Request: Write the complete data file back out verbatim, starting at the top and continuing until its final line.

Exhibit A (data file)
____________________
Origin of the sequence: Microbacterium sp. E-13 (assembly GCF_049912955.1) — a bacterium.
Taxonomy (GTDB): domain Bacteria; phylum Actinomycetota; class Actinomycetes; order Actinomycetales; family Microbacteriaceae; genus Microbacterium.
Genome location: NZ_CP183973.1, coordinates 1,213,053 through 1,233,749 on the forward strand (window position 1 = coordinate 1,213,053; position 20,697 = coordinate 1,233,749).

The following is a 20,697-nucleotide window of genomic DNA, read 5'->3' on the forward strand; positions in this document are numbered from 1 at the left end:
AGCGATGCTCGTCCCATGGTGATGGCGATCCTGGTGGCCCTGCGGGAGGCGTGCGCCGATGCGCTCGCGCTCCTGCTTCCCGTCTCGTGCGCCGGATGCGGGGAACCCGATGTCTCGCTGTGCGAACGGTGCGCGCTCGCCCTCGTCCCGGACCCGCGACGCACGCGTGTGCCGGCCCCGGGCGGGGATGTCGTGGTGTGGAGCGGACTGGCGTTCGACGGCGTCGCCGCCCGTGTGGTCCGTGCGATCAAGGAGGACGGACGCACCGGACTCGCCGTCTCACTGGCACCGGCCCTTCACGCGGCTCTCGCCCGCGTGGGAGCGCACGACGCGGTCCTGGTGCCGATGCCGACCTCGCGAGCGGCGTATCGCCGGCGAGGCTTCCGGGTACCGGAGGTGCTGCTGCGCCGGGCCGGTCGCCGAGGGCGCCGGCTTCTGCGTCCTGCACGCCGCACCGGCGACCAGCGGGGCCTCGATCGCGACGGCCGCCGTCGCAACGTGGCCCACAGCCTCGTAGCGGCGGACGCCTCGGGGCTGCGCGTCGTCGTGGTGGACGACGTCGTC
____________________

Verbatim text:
Origin of the sequence: Microbacterium sp. E-13 (assembly GCF_049912955.1) — a bacterium.
Taxonomy (GTDB): domain Bacteria; phylum Actinomycetota; class Actinomycetes; order Actinomycetales; family Microbacteriaceae; genus Microbacterium.
Genome location: NZ_CP183973.1, coordinates 1,213,053 through 1,233,749 on the forward strand (window position 1 = coordinate 1,213,053; position 20,697 = coordinate 1,233,749).

The following is a 20,697-nucleotide window of genomic DNA, read 5'->3' on the forward strand; positions in this document are numbered from 1 at the left end:
AGCGATGCTCGTCCCATGGTGATGGCGATCCTGGTGGCCCTGCGGGAGGCGTGCGCCGATGCGCTCGCGCTCCTGCTTCCCGTCTCGTGCGCCGGATGCGGGGAACCCGATGTCTCGCTGTGCGAACGGTGCGCGCTCGCCCTCGTCCCGGACCCGCGACGCACGCGTGTGCCGGCCCCGGGCGGGGATGTCGTGGTGTGGAGCGGACTGGCGTTCGACGGCGTCGCCGCCCGTGTGGTCCGTGCGATCAAGGAGGACGGACGCACCGGACTCGCCGTCTCACTGGCACCGGCCCTTCACGCGGCTCTCGCCCGCGTGGGAGCGCACGACGCGGTCCTGGTGCCGATGCCGACCTCGCGAGCGGCGTATCGCCGGCGAGGCTTCCGGGTACCGGAGGTGCTGCTGCGCCGGGCCGGTCGCCGAGGGCGCCGGCTTCTGCGTCCTGCACGCCGCACCGGCGACCAGCGGGGCCTCGATCGCGACGGCCGCCGTCGCAACGTGGCCCACAGCCTCGTAGCGGCGGACGCCTCGGGGCTGCGCGTCGTCGTGGTGGACGACGTCGTC